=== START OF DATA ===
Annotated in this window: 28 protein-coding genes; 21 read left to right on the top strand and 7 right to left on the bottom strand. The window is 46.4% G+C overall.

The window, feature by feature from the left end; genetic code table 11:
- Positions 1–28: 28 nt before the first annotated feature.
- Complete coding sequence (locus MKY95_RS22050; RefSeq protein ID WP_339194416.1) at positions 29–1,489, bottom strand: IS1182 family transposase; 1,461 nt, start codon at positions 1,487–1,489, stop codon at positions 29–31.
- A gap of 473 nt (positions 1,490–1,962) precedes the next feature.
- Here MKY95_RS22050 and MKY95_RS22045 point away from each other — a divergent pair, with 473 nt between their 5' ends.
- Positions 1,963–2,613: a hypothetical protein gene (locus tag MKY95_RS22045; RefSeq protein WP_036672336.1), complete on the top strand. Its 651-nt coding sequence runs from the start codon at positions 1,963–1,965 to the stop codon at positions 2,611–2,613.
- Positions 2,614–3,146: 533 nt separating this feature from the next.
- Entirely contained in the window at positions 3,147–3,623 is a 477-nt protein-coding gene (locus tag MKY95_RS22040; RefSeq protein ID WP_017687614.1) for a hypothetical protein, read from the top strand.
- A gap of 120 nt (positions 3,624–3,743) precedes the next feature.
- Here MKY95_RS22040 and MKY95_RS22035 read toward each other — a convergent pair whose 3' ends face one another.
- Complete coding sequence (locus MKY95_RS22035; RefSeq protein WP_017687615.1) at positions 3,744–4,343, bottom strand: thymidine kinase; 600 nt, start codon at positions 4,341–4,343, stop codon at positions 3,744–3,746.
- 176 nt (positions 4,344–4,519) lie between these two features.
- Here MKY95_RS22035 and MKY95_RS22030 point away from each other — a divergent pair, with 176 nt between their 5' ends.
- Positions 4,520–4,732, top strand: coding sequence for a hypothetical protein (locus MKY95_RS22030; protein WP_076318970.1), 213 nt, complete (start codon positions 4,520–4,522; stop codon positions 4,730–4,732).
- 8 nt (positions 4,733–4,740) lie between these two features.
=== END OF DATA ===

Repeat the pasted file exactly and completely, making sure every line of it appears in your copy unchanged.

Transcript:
Annotated in this window: 28 protein-coding genes; 21 read left to right on the top strand and 7 right to left on the bottom strand. The window is 46.4% G+C overall.

The window, feature by feature from the left end; genetic code table 11:
- Positions 1–28: 28 nt before the first annotated feature.
- Complete coding sequence (locus MKY95_RS22050; RefSeq protein ID WP_339194416.1) at positions 29–1,489, bottom strand: IS1182 family transposase; 1,461 nt, start codon at positions 1,487–1,489, stop codon at positions 29–31.
- A gap of 473 nt (positions 1,490–1,962) precedes the next feature.
- Here MKY95_RS22050 and MKY95_RS22045 point away from each other — a divergent pair, with 473 nt between their 5' ends.
- Positions 1,963–2,613: a hypothetical protein gene (locus tag MKY95_RS22045; RefSeq protein WP_036672336.1), complete on the top strand. Its 651-nt coding sequence runs from the start codon at positions 1,963–1,965 to the stop codon at positions 2,611–2,613.
- Positions 2,614–3,146: 533 nt separating this feature from the next.
- Entirely contained in the window at positions 3,147–3,623 is a 477-nt protein-coding gene (locus tag MKY95_RS22040; RefSeq protein ID WP_017687614.1) for a hypothetical protein, read from the top strand.
- A gap of 120 nt (positions 3,624–3,743) precedes the next feature.
- Here MKY95_RS22040 and MKY95_RS22035 read toward each other — a convergent pair whose 3' ends face one another.
- Complete coding sequence (locus MKY95_RS22035; RefSeq protein WP_017687615.1) at positions 3,744–4,343, bottom strand: thymidine kinase; 600 nt, start codon at positions 4,341–4,343, stop codon at positions 3,744–3,746.
- 176 nt (positions 4,344–4,519) lie between these two features.
- Here MKY95_RS22035 and MKY95_RS22030 point away from each other — a divergent pair, with 176 nt between their 5' ends.
- Positions 4,520–4,732, top strand: coding sequence for a hypothetical protein (locus MKY95_RS22030; protein WP_076318970.1), 213 nt, complete (start codon positions 4,520–4,522; stop codon positions 4,730–4,732).
- 8 nt (positions 4,733–4,740) lie between these two features.